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Article of Interest - Inspiration

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Bridges4Kids LogoRainbow Maker
by Shari Krishnan, Our Children Left Behind, July 19, 2004
For more articles like this visit http://www.bridges4kids.org

 
Quote: The soul would have no rainbow if the eyes had no tears. Native American Proverb

I have to share with you a story about the happiest journey I've ever taken. This story was made possible thanks to my sweet son, Nicholas, who has autism. It is he who delivers the brightest rainbows I will ever witness.

He was about eighteen months old when my beautiful perky son was taken hostage by autism. Nicholas stopped speaking and lost that special baby twinkle in his eyes. The university hospital labeled him as one of the most aloof children they had ever seen, due to his severe case of autism. It would be years before he'd deliberately gaze in any particular direction or even look at me again.

After realizing that this thing called autism would be a lifelong disability, and that all attempts at "fixing" my boy weren't working to any great extent, music became our great connector. While Nicholas couldn't speak, he could sing. And when I wanted him to "converse" with me, I'd use hand drums. I'd tap. He'd tap. I'd tap tap da tap tap. He'd tap tap da tap tap, looking at me in anticipation for the next beat the whole while. The drums spoke for and to us.

Let's fast-forward to the summer before Nicholas entered the 5th grade. Nicholas was going to be starting a new school, along with all of the other 5th graders in the district. We received a telephone call from the school's band teacher. He was describing the benefits of having Nicholas join the school band at an early age, since it would be harder for him to catch up later if we delayed. While I was thrilled with what I was hearing, in the back of my mind I was wondering if he knew that my son had autism. So, as the weights of reality were pounding in my chest, I asked the question, "Do you know who my son is?" And I received an unexpected response that would change our lives and nurture our family's dreams: "Yes, I know Nicholas. He has autism. I taught his choir in kindergarten. Now, what instrument were you thinking of for Nicholas?" I responded to the band teacher, "Well, what do you play?" He replied, "Drums." So be it. Nicholas is a drummer.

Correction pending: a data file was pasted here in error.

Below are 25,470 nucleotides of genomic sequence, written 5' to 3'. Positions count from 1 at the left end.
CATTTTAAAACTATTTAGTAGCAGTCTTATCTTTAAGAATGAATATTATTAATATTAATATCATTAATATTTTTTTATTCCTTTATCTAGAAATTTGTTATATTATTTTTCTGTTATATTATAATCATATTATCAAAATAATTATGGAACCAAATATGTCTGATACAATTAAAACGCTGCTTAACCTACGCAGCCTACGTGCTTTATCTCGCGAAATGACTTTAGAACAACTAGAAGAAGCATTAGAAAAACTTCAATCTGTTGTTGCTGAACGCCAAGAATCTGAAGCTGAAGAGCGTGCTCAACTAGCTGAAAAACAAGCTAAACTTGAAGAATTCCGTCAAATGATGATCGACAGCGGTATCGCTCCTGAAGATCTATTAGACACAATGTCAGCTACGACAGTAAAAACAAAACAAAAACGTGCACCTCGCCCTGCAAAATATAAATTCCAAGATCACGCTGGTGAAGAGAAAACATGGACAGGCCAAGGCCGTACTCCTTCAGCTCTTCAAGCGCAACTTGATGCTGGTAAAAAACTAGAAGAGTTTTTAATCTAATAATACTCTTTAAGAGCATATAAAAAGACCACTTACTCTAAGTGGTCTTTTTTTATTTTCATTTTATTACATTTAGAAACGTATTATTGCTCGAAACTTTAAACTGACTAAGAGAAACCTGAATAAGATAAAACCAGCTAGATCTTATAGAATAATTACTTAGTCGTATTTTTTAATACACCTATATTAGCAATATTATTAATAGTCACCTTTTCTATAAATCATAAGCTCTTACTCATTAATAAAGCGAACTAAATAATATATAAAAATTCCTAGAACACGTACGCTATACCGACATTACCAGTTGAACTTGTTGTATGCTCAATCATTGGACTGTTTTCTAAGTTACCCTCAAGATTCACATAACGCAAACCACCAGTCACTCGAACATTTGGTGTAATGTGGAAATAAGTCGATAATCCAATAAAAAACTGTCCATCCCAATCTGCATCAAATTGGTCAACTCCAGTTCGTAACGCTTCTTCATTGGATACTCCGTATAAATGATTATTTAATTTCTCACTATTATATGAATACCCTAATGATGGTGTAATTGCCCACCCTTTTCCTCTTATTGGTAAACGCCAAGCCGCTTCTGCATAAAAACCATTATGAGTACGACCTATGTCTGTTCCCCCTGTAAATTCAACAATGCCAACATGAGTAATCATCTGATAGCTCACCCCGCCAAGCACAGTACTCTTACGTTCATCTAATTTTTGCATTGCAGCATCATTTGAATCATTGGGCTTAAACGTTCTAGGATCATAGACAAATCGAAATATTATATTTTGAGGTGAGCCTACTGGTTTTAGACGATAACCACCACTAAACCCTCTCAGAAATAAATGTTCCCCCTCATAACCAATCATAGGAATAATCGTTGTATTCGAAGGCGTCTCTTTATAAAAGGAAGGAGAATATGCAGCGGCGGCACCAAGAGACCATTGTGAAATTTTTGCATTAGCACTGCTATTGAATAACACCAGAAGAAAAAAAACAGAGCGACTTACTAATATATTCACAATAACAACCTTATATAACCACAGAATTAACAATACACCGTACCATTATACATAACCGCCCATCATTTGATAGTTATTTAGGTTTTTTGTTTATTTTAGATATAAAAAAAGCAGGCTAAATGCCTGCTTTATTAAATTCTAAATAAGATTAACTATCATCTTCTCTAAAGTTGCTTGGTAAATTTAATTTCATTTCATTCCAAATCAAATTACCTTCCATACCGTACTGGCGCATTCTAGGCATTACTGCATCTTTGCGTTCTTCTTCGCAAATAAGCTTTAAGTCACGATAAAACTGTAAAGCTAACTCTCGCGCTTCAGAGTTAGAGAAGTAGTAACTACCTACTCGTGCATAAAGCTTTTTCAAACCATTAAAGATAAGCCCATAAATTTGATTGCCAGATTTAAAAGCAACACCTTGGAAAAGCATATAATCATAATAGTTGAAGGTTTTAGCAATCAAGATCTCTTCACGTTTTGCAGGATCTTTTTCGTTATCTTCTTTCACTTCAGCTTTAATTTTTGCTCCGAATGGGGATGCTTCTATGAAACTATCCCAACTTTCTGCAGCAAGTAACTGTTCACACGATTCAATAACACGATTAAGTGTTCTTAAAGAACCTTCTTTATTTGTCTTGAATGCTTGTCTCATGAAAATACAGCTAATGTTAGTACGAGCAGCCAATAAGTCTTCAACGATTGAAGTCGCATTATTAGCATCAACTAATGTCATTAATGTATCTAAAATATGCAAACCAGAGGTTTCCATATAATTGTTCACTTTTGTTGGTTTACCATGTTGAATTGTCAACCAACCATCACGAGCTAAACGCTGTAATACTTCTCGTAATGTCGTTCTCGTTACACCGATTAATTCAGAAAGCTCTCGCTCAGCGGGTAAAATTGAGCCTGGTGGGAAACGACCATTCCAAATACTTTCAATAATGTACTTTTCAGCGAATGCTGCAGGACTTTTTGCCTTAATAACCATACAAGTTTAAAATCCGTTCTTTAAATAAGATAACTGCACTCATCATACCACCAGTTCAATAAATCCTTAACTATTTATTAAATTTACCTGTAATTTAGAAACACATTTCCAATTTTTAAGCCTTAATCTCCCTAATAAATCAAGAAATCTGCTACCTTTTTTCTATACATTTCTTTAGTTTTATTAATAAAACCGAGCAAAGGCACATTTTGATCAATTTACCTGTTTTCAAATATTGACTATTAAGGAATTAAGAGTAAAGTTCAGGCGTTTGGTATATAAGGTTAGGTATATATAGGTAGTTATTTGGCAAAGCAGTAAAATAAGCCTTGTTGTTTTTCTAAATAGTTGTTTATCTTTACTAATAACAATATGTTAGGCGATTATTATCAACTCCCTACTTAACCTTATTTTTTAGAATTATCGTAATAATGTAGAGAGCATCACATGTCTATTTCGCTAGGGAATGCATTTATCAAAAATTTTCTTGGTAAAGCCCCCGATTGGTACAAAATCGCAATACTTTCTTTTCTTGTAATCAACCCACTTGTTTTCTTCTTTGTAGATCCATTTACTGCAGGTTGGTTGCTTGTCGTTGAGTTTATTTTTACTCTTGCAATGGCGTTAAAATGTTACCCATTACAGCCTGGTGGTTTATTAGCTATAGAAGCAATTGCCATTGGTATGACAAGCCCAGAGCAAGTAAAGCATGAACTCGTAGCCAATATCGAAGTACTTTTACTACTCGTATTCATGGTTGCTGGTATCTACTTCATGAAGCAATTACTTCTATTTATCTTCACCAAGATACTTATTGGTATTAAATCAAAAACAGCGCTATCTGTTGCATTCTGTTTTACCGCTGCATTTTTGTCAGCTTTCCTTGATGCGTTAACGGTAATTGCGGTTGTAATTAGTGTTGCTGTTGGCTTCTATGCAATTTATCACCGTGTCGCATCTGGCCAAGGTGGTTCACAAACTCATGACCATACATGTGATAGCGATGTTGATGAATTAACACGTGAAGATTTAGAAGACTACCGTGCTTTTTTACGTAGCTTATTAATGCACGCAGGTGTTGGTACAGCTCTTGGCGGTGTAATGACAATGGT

For two glorious years now, Nicholas has played bass drum and marimba in the band. He has had the good fortune to have a band teacher with an amazing determination to understand and work with Nicholas. Additionally, Nicholas' general education teachers and paraprofessionals have helped out in practice and at concerts. His school principal also allowed Nicholas to take choir with one of the finest choir teachers on earth so that his music theory skills would be enhanced. Today, thanks to an entire school team, Nicholas can read music and has perfect pitch.

Armed with fabulous recommendation letters from Nicholas' music teachers and school principal, I decided to test our luck to see if Nicholas could be accepted to one of the finest music camps in the country, Blue Lake Fine Arts Camp. It was the same music camp that I attended when I was a kid, so I always wished that Nicholas could go there too. Needless to say, I was absolutely thrilled when the camp's empathetic director was willing to accept Nicholas and work with us to make the experience rich and meaningful for all. Just a few months later, we packed our drumsticks, practice pad, snare, and backpack guitar and headed off to music camp.

We were invited to the camp a day early to offer an orientation to the camp staff regarding Nicholas and his autism. Nicholas also had an opportunity to demonstrate some of his special talents. The staff would sing out notes, and Nicholas would name them. The staff would name notes, and Nicholas would sing them. He played some tunes on his guitar. As staff would beat rhythms on the picnic table, Nicholas would respond with the same. Music now connected Nicholas to strangers. Relationships were emerging based on Nick's very own skills, not mine. It felt so good. That evening, as Nicholas and I sat on a swing overlooking the sunset, I looked at him and silently wept tears of joy for his successes that day. We were off to an excellent start.